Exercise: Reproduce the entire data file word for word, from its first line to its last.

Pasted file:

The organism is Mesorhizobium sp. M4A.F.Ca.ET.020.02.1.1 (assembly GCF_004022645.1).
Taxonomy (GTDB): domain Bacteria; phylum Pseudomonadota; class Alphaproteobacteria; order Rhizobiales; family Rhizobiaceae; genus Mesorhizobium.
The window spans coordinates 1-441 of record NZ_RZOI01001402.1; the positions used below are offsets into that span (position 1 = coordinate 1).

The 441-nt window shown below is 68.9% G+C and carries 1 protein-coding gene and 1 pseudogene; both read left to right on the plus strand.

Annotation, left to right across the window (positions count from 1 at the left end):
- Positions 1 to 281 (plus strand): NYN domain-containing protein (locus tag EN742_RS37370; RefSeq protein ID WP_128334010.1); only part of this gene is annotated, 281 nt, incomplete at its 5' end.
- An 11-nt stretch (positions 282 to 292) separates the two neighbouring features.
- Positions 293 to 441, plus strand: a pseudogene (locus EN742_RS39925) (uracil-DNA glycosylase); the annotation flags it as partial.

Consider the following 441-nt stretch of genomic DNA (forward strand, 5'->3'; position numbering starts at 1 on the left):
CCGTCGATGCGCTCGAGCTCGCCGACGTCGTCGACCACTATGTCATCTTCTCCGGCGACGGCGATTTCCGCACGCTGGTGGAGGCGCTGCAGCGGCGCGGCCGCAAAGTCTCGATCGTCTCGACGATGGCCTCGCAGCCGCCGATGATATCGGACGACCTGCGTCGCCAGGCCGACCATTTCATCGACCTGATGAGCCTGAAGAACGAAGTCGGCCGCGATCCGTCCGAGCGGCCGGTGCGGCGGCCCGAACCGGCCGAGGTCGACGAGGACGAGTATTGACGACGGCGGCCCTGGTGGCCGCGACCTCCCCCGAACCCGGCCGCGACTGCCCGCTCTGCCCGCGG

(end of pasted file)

The organism is Mesorhizobium sp. M4A.F.Ca.ET.020.02.1.1 (assembly GCF_004022645.1).
Taxonomy (GTDB): domain Bacteria; phylum Pseudomonadota; class Alphaproteobacteria; order Rhizobiales; family Rhizobiaceae; genus Mesorhizobium.
The window spans coordinates 1-441 of record NZ_RZOI01001402.1; the positions used below are offsets into that span (position 1 = coordinate 1).

The 441-nt window shown below is 68.9% G+C and carries 1 protein-coding gene and 1 pseudogene; both read left to right on the plus strand.

Annotation, left to right across the window (positions count from 1 at the left end):
- Positions 1 to 281 (plus strand): NYN domain-containing protein (locus tag EN742_RS37370; RefSeq protein ID WP_128334010.1); only part of this gene is annotated, 281 nt, incomplete at its 5' end.
- An 11-nt stretch (positions 282 to 292) separates the two neighbouring features.
- Positions 293 to 441, plus strand: a pseudogene (locus EN742_RS39925) (uracil-DNA glycosylase); the annotation flags it as partial.

Consider the following 441-nt stretch of genomic DNA (forward strand, 5'->3'; position numbering starts at 1 on the left):
CCGTCGATGCGCTCGAGCTCGCCGACGTCGTCGACCACTATGTCATCTTCTCCGGCGACGGCGATTTCCGCACGCTGGTGGAGGCGCTGCAGCGGCGCGGCCGCAAAGTCTCGATCGTCTCGACGATGGCCTCGCAGCCGCCGATGATATCGGACGACCTGCGTCGCCAGGCCGACCATTTCATCGACCTGATGAGCCTGAAGAACGAAGTCGGCCGCGATCCGTCCGAGCGGCCGGTGCGGCGGCCCGAACCGGCCGAGGTCGACGAGGACGAGTATTGACGACGGCGGCCCTGGTGGCCGCGACCTCCCCCGAACCCGGCCGCGACTGCCCGCTCTGCCCGCGG